nature, substance or quality of food;
Under the defense of due diligence, which is
provided under Section 80 B, it is provided that if the person proves that he
took all the reasonable precaution and exercised all due diligence to prevent
the commission of offence then it would be considered valid defense. Further,
under Section 80 B (2), it is provided that if a person acts on the information
supplied by the other person then it would be a valid defence. This defence is
general in nature and is not limited to offence of mis-leading or false
advertisements only. Reasonable precaution can be, inter alia, deciphered from
the agreements entered into by such celebrities with the manufacturers or the
advertisement makers. It can also be deciphered from the fact whether prior to
becoming party such advertisement, the celebrities took any effort to check the
genuineness of the claim made about the food item and whether he was aware of
the various statutory approvals required for the product. There can be various
ways in which “reasonable precaution”
& “due diligence” can be proved,
however, any knowledge on the part of the celebrity about the misleading nature
of the product can hold them liable.
Further, under Section 80 B (2), it
is provided that if a person
acts on the information supplied by the other person
 then it
would be a valid defence. This defence seems most apt for the celebrity actors
and directors especially when the dispute involves Monosodium glutamate and
lead. Celebrities cannot be expected to know and understand the level of
monosodium glutamate and lead. It should be noted that the Celebrities can
claim the due diligence defense based on the fact that   Food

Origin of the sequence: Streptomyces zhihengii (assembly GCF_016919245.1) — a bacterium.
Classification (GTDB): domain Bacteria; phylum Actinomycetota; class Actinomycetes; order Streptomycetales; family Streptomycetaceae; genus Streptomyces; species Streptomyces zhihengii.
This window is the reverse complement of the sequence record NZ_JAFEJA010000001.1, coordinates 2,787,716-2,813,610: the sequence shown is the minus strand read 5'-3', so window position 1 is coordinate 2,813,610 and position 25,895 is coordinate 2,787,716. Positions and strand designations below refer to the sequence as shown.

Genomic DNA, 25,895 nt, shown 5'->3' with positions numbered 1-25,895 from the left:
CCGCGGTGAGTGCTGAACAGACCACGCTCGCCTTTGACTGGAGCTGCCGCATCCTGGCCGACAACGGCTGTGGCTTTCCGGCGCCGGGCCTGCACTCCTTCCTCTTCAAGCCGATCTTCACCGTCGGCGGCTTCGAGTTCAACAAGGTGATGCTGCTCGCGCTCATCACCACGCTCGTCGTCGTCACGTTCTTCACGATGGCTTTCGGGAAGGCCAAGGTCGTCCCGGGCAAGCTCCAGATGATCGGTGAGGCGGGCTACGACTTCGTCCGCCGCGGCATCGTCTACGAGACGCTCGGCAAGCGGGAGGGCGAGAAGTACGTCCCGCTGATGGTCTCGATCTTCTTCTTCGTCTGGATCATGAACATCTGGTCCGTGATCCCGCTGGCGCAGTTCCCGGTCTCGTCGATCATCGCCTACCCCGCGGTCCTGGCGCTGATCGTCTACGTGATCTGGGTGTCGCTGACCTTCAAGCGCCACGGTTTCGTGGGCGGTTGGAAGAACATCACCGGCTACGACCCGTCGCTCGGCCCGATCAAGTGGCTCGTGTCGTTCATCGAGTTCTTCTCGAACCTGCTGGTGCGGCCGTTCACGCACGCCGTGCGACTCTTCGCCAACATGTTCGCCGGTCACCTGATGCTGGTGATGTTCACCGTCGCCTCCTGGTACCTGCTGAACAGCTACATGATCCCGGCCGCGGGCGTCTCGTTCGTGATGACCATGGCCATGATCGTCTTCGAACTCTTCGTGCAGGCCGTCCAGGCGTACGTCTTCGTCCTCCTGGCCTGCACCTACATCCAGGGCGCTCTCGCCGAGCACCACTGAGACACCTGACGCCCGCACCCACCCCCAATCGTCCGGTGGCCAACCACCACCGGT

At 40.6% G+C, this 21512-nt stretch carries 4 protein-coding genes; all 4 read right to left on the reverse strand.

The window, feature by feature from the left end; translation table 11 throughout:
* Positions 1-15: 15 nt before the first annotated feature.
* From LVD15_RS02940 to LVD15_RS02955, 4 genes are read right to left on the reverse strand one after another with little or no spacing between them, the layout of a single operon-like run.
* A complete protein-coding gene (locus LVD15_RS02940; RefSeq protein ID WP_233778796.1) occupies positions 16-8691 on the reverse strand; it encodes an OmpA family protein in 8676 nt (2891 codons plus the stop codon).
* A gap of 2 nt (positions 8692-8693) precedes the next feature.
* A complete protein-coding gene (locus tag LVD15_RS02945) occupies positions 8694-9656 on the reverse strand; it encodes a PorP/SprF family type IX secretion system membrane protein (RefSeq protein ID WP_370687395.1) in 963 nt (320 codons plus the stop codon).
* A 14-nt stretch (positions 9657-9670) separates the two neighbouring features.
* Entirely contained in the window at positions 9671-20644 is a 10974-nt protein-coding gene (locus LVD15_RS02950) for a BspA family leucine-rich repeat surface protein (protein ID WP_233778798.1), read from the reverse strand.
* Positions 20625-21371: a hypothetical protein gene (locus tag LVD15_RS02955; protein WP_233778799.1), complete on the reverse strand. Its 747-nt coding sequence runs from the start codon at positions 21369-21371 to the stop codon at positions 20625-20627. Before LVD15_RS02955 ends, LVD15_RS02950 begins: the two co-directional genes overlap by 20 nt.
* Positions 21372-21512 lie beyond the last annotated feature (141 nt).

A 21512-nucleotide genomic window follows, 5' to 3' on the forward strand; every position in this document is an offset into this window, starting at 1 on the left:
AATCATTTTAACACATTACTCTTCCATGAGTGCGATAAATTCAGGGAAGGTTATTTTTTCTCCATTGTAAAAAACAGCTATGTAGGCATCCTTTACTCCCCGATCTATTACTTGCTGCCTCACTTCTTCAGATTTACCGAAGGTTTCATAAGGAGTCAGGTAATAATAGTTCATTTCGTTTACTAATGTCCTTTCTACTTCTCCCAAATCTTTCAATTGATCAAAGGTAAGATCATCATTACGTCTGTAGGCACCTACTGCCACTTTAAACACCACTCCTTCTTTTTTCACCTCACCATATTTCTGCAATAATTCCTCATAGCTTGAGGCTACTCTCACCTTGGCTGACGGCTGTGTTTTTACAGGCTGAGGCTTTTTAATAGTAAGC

Safety & Standards Authority of India (FSSAI), the apex regulatory body
which grants product approval for proprietary food items like MAGGI, had
granted it license. FSSAI grants licence of manufacturing and sale such
products on the basis of samples and information presented to them & after
inspecting the manufacturing unit of the manufacturer. Such license number is
mentioned on the label of each packaged food item with the logo of the FSSAI.
Such licence number and the logo on the packaged food clearly give an
impression that the regulatory body must be undertaking routine inspection of
such manufacturing units. Despite all these powers, and the regulations and
rules regarding stop checks of manufacturing plants by FSSAI and state food
authorities, the manufacturing unit of Maggie still managed to come out with
products with high lead content and Monosodium Glutamate. According to the
FSSAI website, Bihar’s food safety wing has only 14 officers
to man its 38 districts. According to an official report for 2014-15, there are
at least 1.5 lakh food business operators in the state. But only 23,435 are
registered and 8,678 are licensed. This is in contravention of the FSSAI
guidelines according to which any food unit having an annual turnover of up to
Rs 12 lakh has to be registered. Those having a turnover of more than Rs 12
lakh have to be licensed. The mandate to register or license such units lies
with the Food Safety Officers. With the immense lack of manpower, it is safe to
assume that the
food safety authorities did not visit the manufacturing units of the Nestle
before granting manufacturing license to them and even if they did periodic
check were not undertaken by them. Celebrities act on the basis of information
supplied to them and script provided to them. At the very most they can be
expected to make certain that the product they are endorsing has all the
necessary statutory licenses.  If the
regulatory body and the state food safety authorities themselves had been
lacking in their duty, it would be unfair to point fingers at the celebrity
brand ambassadors who may have relied on those licenses, at least in the
present case till all the facts are laid out in the open.